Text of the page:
A nuclear bunker buster negates most of the countermeasures involved in the protection of underground bunkers by penetrating the defenses prior to detonating. A relatively low yield may be able to produce seismic forces beyond those of an air burst or even ground burst of a weapon with twice its yield. Additionally, the weapon has the ability to impart more severe horizontal shock waves than many bunker systems are designed to combat by detonating at or near the bunker's depth, rather than above it.
Geologic factors also play a major role in weapon effectiveness and facility survivability. Locating facilities in hard rock may appear to reduce the effectiveness of bunker-buster type weapons by decreasing penetration, but the hard rock also transmits shock forces to a far higher degree than softer soil types. The difficulties of drilling into and constructing facilities within hard rock also increase construction time and expense, as well as making it more likely construction will be discovered and new sites targeted by foreign militaries.
Concrete structure design has not changed significantly in the last 70 years. The majority of protected concrete structures in the U.S. military are derived from standards set forth in Fundamentals of Protective Design, published in 1946 (US Army Corps of Engineers). Various augmentations, such as glass, fibers, and rebar, have made concrete less vulnerable, but far from impenetrable.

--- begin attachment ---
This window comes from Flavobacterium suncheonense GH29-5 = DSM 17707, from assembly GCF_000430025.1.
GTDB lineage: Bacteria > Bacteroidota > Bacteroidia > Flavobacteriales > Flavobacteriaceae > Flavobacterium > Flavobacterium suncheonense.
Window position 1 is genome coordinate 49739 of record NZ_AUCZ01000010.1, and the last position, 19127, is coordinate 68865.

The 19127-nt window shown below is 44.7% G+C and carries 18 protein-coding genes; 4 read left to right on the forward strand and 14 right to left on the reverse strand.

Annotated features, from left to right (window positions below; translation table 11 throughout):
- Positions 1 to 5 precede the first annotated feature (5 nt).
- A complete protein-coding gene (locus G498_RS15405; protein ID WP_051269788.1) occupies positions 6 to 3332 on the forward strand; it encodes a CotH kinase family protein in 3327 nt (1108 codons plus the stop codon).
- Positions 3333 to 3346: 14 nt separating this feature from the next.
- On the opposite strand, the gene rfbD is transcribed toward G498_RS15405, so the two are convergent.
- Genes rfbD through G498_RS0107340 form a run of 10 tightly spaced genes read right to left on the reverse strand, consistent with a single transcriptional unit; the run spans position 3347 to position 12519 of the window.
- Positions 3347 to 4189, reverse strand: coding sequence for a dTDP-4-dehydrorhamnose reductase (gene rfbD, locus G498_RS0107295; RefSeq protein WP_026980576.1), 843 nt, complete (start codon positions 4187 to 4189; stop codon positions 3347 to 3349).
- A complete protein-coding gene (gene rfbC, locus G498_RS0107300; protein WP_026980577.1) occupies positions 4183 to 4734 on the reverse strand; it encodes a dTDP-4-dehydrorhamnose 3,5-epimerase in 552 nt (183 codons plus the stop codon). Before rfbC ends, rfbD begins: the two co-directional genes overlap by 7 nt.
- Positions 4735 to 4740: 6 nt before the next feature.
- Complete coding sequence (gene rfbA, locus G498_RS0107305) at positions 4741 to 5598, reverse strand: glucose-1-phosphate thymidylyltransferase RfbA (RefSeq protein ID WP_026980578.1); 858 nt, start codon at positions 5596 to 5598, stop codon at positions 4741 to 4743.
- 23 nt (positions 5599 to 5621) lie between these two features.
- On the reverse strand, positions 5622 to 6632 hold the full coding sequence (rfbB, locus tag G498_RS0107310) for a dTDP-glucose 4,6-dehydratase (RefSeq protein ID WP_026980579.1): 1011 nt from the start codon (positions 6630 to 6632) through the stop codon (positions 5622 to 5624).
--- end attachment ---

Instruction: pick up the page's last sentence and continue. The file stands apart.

When explosive force is applied to concrete, three major fracture regions are usually formed: the initial crater, a crushed aggregate surrounding the crater, and "scabbing" on the surface opposite the crater. Scabbing, also known as spalling, is the violent separation of a mass of material from the opposite face of a plate or slab subjected to an impact or impulsive loading, without necessarily requiring that the barrier itself be penetrated.
While soil is a less dense material, it also does not transmit shock waves as well as concrete. So while a penetrator may actually travel further through soil, its effect may be lessened due to its inability to transmit shock to the target.
Further thinking on the subject envisions a hardened penetrator using kinetic energy to defeat the target's defenses and subsequently deliver a nuclear explosive to the buried target.
The primary difficulty facing the designers of such a penetrator is the tremendous heat applied to the penetrator unit when striking the shielding (surface) at hundreds of meters per second. This has partially been solved by using metals such as tungsten (the metal with the highest melting point), and altering the shape of the projectile (such as an ogive).